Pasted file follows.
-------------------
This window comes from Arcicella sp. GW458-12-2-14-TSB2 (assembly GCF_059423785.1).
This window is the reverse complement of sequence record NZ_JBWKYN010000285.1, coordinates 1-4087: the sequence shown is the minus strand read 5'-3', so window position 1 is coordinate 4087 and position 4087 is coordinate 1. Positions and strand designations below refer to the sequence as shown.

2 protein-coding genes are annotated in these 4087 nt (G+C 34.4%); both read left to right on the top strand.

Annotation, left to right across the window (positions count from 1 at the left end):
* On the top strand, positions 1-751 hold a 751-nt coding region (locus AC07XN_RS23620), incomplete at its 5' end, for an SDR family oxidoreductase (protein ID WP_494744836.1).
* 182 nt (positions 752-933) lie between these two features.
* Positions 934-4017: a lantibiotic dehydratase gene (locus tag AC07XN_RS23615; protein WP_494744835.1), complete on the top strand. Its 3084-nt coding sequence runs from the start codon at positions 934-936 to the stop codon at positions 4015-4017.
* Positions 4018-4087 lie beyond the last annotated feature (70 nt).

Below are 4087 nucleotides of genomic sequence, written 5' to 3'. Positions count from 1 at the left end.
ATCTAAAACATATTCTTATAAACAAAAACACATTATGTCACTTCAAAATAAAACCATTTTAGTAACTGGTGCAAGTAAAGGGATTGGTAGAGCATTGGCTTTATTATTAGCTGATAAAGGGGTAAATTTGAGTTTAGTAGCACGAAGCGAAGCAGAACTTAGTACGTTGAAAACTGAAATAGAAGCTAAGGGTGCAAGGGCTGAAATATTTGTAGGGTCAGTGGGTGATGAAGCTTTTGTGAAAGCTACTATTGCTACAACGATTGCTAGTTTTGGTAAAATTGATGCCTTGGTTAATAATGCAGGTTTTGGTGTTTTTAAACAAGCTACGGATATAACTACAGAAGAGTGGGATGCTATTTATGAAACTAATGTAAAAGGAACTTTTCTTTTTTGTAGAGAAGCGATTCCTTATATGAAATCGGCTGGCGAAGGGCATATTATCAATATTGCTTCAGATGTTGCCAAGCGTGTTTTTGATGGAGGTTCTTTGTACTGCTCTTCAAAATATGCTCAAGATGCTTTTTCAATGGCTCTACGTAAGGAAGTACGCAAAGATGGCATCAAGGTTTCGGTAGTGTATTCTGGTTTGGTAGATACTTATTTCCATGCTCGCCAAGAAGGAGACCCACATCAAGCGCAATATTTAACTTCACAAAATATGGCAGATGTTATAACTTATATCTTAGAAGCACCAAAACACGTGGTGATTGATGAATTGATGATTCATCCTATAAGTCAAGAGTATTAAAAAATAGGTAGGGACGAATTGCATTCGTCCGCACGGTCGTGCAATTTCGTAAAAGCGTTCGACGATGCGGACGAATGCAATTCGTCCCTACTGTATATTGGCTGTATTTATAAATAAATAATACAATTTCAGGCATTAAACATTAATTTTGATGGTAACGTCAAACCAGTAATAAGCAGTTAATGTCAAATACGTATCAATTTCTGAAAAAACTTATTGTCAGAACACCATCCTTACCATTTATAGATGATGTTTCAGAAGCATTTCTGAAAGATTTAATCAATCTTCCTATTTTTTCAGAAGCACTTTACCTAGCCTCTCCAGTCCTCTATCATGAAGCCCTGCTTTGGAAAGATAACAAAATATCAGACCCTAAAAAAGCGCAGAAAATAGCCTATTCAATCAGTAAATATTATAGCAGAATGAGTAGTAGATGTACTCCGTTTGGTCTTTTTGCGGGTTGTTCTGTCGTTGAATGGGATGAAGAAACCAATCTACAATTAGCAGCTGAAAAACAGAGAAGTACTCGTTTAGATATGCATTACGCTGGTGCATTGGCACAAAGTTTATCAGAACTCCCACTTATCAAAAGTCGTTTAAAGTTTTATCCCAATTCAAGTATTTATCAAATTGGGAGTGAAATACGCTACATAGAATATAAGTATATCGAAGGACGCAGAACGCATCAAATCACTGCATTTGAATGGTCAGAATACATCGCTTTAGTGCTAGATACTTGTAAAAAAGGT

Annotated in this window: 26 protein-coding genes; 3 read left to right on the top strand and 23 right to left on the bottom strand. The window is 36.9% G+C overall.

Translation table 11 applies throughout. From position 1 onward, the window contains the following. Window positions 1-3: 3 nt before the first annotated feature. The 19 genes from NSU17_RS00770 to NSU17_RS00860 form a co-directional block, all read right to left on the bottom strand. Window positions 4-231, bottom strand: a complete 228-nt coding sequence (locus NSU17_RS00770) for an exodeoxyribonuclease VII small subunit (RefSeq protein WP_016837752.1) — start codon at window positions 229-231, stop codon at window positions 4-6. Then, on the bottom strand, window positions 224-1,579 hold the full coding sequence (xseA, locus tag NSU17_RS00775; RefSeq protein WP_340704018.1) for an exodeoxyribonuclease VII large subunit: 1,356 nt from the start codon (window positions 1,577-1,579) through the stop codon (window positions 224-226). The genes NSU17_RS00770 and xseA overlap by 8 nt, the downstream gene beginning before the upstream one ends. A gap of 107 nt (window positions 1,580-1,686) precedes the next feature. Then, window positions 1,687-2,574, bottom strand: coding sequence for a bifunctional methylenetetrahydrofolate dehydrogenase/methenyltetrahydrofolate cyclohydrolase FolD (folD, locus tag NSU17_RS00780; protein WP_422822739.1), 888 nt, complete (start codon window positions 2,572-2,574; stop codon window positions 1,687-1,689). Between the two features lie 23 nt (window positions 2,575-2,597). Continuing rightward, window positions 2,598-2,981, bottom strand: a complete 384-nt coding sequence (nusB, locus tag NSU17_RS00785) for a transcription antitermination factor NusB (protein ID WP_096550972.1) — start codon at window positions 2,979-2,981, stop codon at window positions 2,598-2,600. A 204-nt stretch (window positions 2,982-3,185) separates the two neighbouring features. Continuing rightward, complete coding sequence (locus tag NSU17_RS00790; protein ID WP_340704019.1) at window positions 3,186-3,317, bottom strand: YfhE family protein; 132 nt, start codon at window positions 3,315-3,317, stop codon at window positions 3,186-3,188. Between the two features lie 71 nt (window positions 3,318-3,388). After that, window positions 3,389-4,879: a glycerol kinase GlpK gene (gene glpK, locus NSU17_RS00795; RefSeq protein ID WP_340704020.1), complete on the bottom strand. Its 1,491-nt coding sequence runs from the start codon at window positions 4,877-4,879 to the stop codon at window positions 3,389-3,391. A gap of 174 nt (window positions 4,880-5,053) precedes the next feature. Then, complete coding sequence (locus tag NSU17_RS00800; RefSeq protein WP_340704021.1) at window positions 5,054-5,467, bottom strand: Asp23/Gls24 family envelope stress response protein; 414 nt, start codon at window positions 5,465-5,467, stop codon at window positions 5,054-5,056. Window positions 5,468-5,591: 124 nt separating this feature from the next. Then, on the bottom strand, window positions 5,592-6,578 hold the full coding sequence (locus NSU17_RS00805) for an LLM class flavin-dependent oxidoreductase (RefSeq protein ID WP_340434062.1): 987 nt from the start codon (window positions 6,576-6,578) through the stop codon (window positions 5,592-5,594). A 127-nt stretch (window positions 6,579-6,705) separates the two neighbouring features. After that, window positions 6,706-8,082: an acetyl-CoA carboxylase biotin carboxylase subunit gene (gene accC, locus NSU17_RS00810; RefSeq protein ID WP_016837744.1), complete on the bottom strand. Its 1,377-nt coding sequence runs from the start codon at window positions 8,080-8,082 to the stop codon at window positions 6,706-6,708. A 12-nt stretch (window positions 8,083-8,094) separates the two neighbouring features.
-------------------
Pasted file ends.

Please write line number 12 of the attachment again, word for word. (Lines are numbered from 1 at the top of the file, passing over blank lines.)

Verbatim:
Translation table 11 applies throughout. From position 1 onward, the window contains the following. Window positions 1-3: 3 nt before the first annotated feature. The 19 genes from NSU17_RS00770 to NSU17_RS00860 form a co-directional block, all read right to left on the bottom strand. Window positions 4-231, bottom strand: a complete 228-nt coding sequence (locus NSU17_RS00770) for an exodeoxyribonuclease VII small subunit (RefSeq protein WP_016837752.1) — start codon at window positions 229-231, stop codon at window positions 4-6. Then, on the bottom strand, window positions 224-1,579 hold the full coding sequence (xseA, locus tag NSU17_RS00775; RefSeq protein WP_340704018.1) for an exodeoxyribonuclease VII large subunit: 1,356 nt from the start codon (window positions 1,577-1,579) through the stop codon (window positions 224-226). The genes NSU17_RS00770 and xseA overlap by 8 nt, the downstream gene beginning before the upstream one ends. A gap of 107 nt (window positions 1,580-1,686) precedes the next feature. Then, window positions 1,687-2,574, bottom strand: coding sequence for a bifunctional methylenetetrahydrofolate dehydrogenase/methenyltetrahydrofolate cyclohydrolase FolD (folD, locus tag NSU17_RS00780; protein WP_422822739.1), 888 nt, complete (start codon window positions 2,572-2,574; stop codon window positions 1,687-1,689). Between the two features lie 23 nt (window positions 2,575-2,597). Continuing rightward, window positions 2,598-2,981, bottom strand: a complete 384-nt coding sequence (nusB, locus tag NSU17_RS00785) for a transcription antitermination factor NusB (protein ID WP_096550972.1) — start codon at window positions 2,979-2,981, stop codon at window positions 2,598-2,600. A 204-nt stretch (window positions 2,982-3,185) separates the two neighbouring features. Continuing rightward, complete coding sequence (locus tag NSU17_RS00790; protein ID WP_340704019.1) at window positions 3,186-3,317, bottom strand: YfhE family protein; 132 nt, start codon at window positions 3,315-3,317, stop codon at window positions 3,186-3,188. Between the two features lie 71 nt (window positions 3,318-3,388). After that, window positions 3,389-4,879: a glycerol kinase GlpK gene (gene glpK, locus NSU17_RS00795; RefSeq protein ID WP_340704020.1), complete on the bottom strand. Its 1,491-nt coding sequence runs from the start codon at window positions 4,877-4,879 to the stop codon at window positions 3,389-3,391. A gap of 174 nt (window positions 4,880-5,053) precedes the next feature. Then, complete coding sequence (locus tag NSU17_RS00800; RefSeq protein WP_340704021.1) at window positions 5,054-5,467, bottom strand: Asp23/Gls24 family envelope stress response protein; 414 nt, start codon at window positions 5,465-5,467, stop codon at window positions 5,054-5,056. Window positions 5,468-5,591: 124 nt separating this feature from the next. Then, on the bottom strand, window positions 5,592-6,578 hold the full coding sequence (locus NSU17_RS00805) for an LLM class flavin-dependent oxidoreductase (RefSeq protein ID WP_340434062.1): 987 nt from the start codon (window positions 6,576-6,578) through the stop codon (window positions 5,592-5,594). A 127-nt stretch (window positions 6,579-6,705) separates the two neighbouring features. After that, window positions 6,706-8,082: an acetyl-CoA carboxylase biotin carboxylase subunit gene (gene accC, locus NSU17_RS00810; RefSeq protein ID WP_016837744.1), complete on the bottom strand. Its 1,377-nt coding sequence runs from the start codon at window positions 8,080-8,082 to the stop codon at window positions 6,706-6,708. A 12-nt stretch (window positions 8,083-8,094) separates the two neighbouring features.